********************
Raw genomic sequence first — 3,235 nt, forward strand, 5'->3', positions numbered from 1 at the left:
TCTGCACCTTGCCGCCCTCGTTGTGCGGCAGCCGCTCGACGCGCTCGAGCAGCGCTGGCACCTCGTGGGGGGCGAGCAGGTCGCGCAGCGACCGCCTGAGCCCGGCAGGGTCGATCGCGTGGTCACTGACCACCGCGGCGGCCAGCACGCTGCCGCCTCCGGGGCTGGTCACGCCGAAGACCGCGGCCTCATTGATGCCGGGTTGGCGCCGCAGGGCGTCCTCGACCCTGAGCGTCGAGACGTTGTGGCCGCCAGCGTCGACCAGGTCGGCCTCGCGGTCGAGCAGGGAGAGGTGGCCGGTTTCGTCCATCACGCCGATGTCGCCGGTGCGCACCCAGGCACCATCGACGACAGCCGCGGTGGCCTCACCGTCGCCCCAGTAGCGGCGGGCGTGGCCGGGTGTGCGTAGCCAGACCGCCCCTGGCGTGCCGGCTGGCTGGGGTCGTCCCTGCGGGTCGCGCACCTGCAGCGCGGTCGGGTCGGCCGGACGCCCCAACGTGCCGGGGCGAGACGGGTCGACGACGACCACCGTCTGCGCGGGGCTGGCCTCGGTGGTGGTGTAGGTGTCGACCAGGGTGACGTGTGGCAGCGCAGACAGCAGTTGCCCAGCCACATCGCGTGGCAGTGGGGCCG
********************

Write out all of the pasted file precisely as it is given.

Raw genomic sequence first — 3,235 nt, forward strand, 5'->3', positions numbered from 1 at the left:
TCTGCACCTTGCCGCCCTCGTTGTGCGGCAGCCGCTCGACGCGCTCGAGCAGCGCTGGCACCTCGTGGGGGGCGAGCAGGTCGCGCAGCGACCGCCTGAGCCCGGCAGGGTCGATCGCGTGGTCACTGACCACCGCGGCGGCCAGCACGCTGCCGCCTCCGGGGCTGGTCACGCCGAAGACCGCGGCCTCATTGATGCCGGGTTGGCGCCGCAGGGCGTCCTCGACCCTGAGCGTCGAGACGTTGTGGCCGCCAGCGTCGACCAGGTCGGCCTCGCGGTCGAGCAGGGAGAGGTGGCCGGTTTCGTCCATCACGCCGATGTCGCCGGTGCGCACCCAGGCACCATCGACGACAGCCGCGGTGGCCTCACCGTCGCCCCAGTAGCGGCGGGCGTGGCCGGGTGTGCGTAGCCAGACCGCCCCTGGCGTGCCGGCTGGCTGGGGTCGTCCCTGCGGGTCGCGCACCTGCAGCGCGGTCGGGTCGGCCGGACGCCCCAACGTGCCGGGGCGAGACGGGTCGACGACGACCACCGTCTGCGCGGGGCTGGCCTCGGTGGTGGTGTAGGTGTCGACCAGGGTGACGTGTGGCAGCGCAGACAGCAGTTGCCCAGCCACATCGCGTGGCAGTGGGGCCG